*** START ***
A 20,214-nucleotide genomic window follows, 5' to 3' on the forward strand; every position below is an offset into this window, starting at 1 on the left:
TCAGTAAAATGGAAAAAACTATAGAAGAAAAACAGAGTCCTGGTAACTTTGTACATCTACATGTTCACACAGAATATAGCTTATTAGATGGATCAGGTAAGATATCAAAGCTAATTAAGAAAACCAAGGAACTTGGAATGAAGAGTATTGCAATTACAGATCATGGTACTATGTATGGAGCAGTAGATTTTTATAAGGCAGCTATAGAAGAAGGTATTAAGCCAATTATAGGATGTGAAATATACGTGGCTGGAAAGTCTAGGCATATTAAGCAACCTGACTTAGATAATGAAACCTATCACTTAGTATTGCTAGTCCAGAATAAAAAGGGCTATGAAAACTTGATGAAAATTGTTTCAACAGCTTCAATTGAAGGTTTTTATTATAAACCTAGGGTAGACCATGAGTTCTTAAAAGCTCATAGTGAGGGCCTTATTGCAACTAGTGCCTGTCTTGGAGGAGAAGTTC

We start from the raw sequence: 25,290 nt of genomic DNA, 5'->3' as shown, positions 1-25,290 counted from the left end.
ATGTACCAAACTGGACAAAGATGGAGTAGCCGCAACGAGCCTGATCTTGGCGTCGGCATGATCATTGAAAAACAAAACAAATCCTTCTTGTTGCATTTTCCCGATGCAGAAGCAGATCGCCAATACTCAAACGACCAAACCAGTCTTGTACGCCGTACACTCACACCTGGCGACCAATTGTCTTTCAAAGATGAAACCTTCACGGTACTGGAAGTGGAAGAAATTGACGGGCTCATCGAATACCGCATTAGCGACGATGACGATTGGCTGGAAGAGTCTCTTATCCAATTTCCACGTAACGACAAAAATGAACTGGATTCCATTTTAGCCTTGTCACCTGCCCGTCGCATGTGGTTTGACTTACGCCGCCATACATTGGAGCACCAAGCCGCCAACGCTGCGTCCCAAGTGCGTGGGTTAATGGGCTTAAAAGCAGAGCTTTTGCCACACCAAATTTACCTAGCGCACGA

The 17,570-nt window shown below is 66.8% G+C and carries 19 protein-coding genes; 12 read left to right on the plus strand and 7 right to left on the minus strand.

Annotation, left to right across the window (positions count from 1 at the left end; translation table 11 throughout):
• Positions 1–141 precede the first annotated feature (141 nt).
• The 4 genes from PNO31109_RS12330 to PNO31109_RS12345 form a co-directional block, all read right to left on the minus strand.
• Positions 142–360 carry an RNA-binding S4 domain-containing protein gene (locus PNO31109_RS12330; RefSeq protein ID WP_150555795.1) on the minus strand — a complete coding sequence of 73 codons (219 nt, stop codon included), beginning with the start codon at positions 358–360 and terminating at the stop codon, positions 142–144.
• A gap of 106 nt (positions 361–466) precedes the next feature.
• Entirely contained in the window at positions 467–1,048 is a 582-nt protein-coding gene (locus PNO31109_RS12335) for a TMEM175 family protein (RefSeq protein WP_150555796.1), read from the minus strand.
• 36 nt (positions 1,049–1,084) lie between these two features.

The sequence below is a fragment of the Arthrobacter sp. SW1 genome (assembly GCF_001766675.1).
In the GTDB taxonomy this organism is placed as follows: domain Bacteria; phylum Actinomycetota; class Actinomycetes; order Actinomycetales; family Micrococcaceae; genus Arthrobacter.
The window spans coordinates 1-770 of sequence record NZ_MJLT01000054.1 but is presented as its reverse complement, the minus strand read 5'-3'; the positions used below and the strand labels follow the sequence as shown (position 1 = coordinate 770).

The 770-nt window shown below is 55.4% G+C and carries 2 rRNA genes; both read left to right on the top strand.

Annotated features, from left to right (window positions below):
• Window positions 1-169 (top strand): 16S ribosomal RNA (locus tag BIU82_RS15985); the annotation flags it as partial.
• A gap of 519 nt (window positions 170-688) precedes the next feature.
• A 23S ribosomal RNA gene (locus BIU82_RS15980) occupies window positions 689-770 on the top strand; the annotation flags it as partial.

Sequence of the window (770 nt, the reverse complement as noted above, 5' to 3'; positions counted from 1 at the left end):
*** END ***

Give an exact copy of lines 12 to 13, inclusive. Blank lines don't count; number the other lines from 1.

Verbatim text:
• 36 nt (positions 1,049–1,084) lie between these two features.

The sequence below is a fragment of the Arthrobacter sp. SW1 genome (assembly GCF_001766675.1).